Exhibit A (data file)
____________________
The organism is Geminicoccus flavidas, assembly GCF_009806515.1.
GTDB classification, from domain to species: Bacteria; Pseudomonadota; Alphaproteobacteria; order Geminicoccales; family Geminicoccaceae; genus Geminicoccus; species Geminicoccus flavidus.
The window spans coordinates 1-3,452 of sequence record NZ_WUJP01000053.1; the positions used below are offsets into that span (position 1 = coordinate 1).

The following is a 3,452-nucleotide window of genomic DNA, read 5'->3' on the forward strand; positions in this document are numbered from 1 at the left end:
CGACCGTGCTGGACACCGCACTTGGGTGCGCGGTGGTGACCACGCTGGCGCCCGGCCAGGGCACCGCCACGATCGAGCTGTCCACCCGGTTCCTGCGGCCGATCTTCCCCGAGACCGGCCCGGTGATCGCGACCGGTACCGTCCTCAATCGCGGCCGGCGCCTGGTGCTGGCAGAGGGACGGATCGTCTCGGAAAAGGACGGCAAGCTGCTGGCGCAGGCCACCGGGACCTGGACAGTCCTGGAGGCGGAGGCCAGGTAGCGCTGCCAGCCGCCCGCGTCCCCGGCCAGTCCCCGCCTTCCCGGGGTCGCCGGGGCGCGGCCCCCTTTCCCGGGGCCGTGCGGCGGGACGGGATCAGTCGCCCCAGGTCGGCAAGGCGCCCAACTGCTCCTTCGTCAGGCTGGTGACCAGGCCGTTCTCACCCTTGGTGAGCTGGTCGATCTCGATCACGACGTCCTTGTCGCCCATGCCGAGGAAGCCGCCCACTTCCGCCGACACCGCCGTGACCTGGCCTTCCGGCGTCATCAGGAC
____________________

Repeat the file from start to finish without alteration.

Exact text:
The organism is Geminicoccus flavidas, assembly GCF_009806515.1.
GTDB classification, from domain to species: Bacteria; Pseudomonadota; Alphaproteobacteria; order Geminicoccales; family Geminicoccaceae; genus Geminicoccus; species Geminicoccus flavidus.
The window spans coordinates 1-3,452 of sequence record NZ_WUJP01000053.1; the positions used below are offsets into that span (position 1 = coordinate 1).

The following is a 3,452-nucleotide window of genomic DNA, read 5'->3' on the forward strand; positions in this document are numbered from 1 at the left end:
CGACCGTGCTGGACACCGCACTTGGGTGCGCGGTGGTGACCACGCTGGCGCCCGGCCAGGGCACCGCCACGATCGAGCTGTCCACCCGGTTCCTGCGGCCGATCTTCCCCGAGACCGGCCCGGTGATCGCGACCGGTACCGTCCTCAATCGCGGCCGGCGCCTGGTGCTGGCAGAGGGACGGATCGTCTCGGAAAAGGACGGCAAGCTGCTGGCGCAGGCCACCGGGACCTGGACAGTCCTGGAGGCGGAGGCCAGGTAGCGCTGCCAGCCGCCCGCGTCCCCGGCCAGTCCCCGCCTTCCCGGGGTCGCCGGGGCGCGGCCCCCTTTCCCGGGGCCGTGCGGCGGGACGGGATCAGTCGCCCCAGGTCGGCAAGGCGCCCAACTGCTCCTTCGTCAGGCTGGTGACCAGGCCGTTCTCACCCTTGGTGAGCTGGTCGATCTCGATCACGACGTCCTTGTCGCCCATGCCGAGGAAGCCGCCCACTTCCGCCGACACCGCCGTGACCTGGCCTTCCGGCGTCATCAGGAC